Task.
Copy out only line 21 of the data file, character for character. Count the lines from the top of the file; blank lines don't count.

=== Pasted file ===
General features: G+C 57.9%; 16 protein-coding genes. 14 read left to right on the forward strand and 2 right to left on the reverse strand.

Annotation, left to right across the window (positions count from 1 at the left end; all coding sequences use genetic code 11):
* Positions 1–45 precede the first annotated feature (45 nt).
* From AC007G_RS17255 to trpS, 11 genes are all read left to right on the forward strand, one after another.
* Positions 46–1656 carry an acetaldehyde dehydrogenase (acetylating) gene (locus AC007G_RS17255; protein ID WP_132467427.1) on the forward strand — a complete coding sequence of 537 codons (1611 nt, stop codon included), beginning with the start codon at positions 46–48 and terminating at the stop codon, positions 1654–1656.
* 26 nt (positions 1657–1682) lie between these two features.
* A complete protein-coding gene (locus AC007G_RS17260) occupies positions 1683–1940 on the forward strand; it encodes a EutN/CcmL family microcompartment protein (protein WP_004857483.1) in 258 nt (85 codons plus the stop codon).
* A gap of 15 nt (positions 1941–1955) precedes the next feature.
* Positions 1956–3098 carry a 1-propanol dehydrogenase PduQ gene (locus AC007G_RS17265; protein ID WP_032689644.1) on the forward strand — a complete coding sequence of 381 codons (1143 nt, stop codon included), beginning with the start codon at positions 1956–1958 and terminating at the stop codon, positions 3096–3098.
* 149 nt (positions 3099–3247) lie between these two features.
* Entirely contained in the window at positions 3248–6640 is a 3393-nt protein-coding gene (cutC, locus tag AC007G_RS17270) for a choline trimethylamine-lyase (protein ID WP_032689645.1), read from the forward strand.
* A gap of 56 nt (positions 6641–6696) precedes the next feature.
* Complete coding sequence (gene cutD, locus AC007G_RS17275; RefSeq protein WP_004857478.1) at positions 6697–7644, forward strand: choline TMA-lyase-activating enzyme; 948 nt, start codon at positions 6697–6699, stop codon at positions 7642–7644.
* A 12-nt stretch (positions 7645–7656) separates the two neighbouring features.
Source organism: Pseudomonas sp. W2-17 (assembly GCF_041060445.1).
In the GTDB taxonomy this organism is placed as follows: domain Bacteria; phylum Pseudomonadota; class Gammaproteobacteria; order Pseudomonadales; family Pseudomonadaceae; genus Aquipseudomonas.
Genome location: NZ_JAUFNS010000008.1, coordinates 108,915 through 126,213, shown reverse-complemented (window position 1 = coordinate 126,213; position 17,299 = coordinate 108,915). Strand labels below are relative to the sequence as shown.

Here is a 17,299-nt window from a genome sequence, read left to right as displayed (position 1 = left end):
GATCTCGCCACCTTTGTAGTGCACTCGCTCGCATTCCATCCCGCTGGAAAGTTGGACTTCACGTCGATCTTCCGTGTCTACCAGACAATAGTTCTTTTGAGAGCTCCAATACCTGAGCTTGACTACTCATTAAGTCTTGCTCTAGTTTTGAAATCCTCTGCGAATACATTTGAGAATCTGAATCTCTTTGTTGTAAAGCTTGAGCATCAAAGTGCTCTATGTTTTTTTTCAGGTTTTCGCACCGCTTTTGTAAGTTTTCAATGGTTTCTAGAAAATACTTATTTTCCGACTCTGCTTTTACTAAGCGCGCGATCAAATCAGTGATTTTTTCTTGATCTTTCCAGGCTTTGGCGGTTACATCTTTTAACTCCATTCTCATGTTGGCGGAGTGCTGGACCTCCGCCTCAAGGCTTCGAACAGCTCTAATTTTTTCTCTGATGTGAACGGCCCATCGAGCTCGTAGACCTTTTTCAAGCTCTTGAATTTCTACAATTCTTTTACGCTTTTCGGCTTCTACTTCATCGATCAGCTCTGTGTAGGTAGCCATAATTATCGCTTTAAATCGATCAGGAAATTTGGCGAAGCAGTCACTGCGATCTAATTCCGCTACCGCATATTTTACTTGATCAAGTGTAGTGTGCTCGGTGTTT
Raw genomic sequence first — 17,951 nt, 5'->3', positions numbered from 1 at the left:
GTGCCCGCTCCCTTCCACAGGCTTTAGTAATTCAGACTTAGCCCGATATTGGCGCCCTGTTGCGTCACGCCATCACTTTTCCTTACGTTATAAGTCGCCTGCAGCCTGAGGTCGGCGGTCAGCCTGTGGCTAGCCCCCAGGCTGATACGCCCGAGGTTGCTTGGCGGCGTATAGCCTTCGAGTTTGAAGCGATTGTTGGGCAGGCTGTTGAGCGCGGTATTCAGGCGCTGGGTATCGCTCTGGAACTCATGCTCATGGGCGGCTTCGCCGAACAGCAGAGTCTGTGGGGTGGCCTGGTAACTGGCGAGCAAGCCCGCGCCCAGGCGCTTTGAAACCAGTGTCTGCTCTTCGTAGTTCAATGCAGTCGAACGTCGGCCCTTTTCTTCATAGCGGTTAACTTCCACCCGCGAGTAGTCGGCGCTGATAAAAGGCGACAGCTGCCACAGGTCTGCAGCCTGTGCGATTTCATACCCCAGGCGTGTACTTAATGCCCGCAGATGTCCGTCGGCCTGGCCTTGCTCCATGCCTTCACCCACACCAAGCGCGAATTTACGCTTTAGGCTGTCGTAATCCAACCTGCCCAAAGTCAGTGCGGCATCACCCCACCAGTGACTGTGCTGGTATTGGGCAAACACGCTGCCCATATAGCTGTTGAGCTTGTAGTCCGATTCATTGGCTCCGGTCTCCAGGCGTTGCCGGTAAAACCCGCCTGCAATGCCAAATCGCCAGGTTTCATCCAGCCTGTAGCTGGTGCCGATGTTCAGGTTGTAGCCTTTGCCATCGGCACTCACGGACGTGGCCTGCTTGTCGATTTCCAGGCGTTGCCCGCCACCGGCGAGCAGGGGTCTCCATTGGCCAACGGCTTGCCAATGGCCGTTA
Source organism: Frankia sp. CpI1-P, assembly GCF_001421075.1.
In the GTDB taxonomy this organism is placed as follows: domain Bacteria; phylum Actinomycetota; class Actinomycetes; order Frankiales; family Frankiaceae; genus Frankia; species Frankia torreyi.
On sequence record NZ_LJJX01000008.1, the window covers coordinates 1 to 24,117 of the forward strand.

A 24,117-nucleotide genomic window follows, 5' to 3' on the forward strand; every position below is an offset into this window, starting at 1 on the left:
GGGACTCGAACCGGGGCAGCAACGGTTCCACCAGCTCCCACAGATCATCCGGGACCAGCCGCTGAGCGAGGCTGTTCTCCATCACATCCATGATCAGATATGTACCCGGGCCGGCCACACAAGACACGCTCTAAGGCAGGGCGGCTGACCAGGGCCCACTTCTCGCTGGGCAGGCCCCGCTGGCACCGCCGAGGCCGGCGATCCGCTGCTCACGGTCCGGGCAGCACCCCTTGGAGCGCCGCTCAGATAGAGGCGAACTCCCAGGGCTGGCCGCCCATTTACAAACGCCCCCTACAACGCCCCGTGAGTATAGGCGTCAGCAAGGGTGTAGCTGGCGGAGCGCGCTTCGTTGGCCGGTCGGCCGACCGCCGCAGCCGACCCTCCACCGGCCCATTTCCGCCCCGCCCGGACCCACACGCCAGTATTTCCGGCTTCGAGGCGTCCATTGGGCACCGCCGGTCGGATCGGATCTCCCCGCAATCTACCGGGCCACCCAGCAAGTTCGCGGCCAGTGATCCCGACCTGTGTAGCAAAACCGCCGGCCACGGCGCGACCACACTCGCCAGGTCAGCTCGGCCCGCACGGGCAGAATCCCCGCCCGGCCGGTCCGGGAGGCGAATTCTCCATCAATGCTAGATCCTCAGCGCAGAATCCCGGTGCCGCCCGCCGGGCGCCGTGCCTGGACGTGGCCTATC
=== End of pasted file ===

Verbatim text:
GTGCCCGCTCCCTTCCACAGGCTTTAGTAATTCAGACTTAGCCCGATATTGGCGCCCTGTTGCGTCACGCCATCACTTTTCCTTACGTTATAAGTCGCCTGCAGCCTGAGGTCGGCGGTCAGCCTGTGGCTAGCCCCCAGGCTGATACGCCCGAGGTTGCTTGGCGGCGTATAGCCTTCGAGTTTGAAGCGATTGTTGGGCAGGCTGTTGAGCGCGGTATTCAGGCGCTGGGTATCGCTCTGGAACTCATGCTCATGGGCGGCTTCGCCGAACAGCAGAGTCTGTGGGGTGGCCTGGTAACTGGCGAGCAAGCCCGCGCCCAGGCGCTTTGAAACCAGTGTCTGCTCTTCGTAGTTCAATGCAGTCGAACGTCGGCCCTTTTCTTCATAGCGGTTAACTTCCACCCGCGAGTAGTCGGCGCTGATAAAAGGCGACAGCTGCCACAGGTCTGCAGCCTGTGCGATTTCATACCCCAGGCGTGTACTTAATGCCCGCAGATGTCCGTCGGCCTGGCCTTGCTCCATGCCTTCACCCACACCAAGCGCGAATTTACGCTTTAGGCTGTCGTAATCCAACCTGCCCAAAGTCAGTGCGGCATCACCCCACCAGTGACTGTGCTGGTATTGGGCAAACACGCTGCCCATATAGCTGTTGAGCTTGTAGTCCGATTCATTGGCTCCGGTCTCCAGGCGTTGCCGGTAAAACCCGCCTGCAATGCCAAATCGCCAGGTTTCATCCAGCCTGTAGCTGGTGCCGATGTTCAGGTTGTAGCCTTTGCCATCGGCACTCACGGACGTGGCCTGCTTGTCGATTTCCAGGCGTTGCCCGCCACCGGCGAGCAGGGGTCTCCATTGGCCAACGGCTTGCCAATGGCCGTTA